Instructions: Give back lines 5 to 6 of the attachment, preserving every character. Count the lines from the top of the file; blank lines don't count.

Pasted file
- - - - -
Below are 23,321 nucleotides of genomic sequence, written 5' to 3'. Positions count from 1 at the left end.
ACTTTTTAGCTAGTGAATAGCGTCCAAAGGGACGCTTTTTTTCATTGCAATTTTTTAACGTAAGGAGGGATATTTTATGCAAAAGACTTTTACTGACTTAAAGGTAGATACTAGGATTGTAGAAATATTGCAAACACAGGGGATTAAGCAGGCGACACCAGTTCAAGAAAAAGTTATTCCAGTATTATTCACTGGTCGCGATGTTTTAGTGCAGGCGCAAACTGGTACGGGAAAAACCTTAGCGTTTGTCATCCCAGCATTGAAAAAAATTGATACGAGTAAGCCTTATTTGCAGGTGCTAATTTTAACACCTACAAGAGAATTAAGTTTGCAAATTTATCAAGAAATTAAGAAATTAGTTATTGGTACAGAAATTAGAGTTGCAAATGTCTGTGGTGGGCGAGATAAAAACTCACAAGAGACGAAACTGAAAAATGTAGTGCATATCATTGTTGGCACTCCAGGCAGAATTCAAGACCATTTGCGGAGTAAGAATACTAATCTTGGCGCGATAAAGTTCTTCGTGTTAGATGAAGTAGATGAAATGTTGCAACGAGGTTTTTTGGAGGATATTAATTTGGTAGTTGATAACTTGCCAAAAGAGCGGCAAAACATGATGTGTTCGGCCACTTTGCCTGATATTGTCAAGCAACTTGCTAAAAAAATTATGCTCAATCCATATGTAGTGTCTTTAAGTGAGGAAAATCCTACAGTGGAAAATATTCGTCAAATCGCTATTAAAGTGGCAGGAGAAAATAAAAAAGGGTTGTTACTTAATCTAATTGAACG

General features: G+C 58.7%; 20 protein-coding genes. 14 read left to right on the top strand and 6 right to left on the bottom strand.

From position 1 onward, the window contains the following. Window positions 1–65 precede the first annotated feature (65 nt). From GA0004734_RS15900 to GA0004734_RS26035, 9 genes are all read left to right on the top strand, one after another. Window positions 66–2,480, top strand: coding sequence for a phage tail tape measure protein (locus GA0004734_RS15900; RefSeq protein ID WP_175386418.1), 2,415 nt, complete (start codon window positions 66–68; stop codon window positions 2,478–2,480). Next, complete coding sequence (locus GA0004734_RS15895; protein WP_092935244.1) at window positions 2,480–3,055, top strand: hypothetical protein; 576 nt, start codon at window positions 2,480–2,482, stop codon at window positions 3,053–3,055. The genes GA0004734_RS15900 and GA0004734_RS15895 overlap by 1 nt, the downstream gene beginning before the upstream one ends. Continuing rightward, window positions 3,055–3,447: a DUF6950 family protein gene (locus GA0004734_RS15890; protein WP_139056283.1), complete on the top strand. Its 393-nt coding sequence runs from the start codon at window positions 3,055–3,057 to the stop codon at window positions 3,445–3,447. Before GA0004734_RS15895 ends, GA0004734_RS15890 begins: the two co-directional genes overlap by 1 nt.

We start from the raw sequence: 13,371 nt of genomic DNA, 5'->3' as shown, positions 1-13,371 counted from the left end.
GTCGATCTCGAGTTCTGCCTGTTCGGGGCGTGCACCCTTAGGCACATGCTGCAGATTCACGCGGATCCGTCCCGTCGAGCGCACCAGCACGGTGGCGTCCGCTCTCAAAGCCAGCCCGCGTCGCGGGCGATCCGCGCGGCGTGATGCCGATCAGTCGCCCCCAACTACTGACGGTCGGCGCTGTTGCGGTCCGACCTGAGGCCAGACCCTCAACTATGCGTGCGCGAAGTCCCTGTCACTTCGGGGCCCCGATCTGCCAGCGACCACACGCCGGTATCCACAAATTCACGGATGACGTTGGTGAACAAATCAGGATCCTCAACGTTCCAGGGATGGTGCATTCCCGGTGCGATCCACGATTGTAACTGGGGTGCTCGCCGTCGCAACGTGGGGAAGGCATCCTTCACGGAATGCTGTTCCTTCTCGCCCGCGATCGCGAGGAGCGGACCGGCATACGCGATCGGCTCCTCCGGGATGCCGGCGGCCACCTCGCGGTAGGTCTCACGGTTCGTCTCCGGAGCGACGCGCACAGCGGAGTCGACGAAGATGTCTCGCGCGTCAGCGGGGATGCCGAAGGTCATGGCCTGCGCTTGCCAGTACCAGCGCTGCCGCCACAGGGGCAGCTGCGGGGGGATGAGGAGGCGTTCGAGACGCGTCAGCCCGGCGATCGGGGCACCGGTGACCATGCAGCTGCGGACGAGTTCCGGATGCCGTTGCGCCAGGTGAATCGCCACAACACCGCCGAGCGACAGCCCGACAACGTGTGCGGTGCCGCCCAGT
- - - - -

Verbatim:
We start from the raw sequence: 13,371 nt of genomic DNA, 5'->3' as shown, positions 1-13,371 counted from the left end.
GTCGATCTCGAGTTCTGCCTGTTCGGGGCGTGCACCCTTAGGCACATGCTGCAGATTCACGCGGATCCGTCCCGTCGAGCGCACCAGCACGGTGGCGTCCGCTCTCAAAGCCAGCCCGCGTCGCGGGCGATCCGCGCGGCGTGATGCCGATCAGTCGCCCCCAACTACTGACGGTCGGCGCTGTTGCGGTCCGACCTGAGGCCAGACCCTCAACTATGCGTGCGCGAAGTCCCTGTCACTTCGGGGCCCCGATCTGCCAGCGACCACACGCCGGTATCCACAAATTCACGGATGACGTTGGTGAACAAATCAGGATCCTCAACGTTCCAGGGATGGTGCATTCCCGGTGCGATCCACGATTGTAACTGGGGTGCTCGCCGTCGCAACGTGGGGAAGGCATCCTTCACGGAATGCTGTTCCTTCTCGCCCGCGATCGCGAGGAGCGGACCGGCATACGCGATCGGCTCCTCCGGGATGCCGGCGGCCACCTCGCGGTAGGTCTCACGGTTCGTCTCCGGAGCGACGCGCACAGCGGAGTCGACGAAGATGTCTCGCGCGTCAGCGGGGATGCCGAAGGTCATGGCCTGCGCTTGCCAGTACCAGCGCTGCCGCCACAGGGGCAGCTGCGGGGGGATGAGGAGGCGTTCGAGACGCGTCAGCCCGGCGATCGGGGCACCGGTGACCATGCAGCTGCGGACGAGTTCCGGATGCCGTTGCGCCAGGTGAATCGCCACAACACCGCCGAGCGACAGCCCGACAACGTGTGCGGTGCCGCCCAGT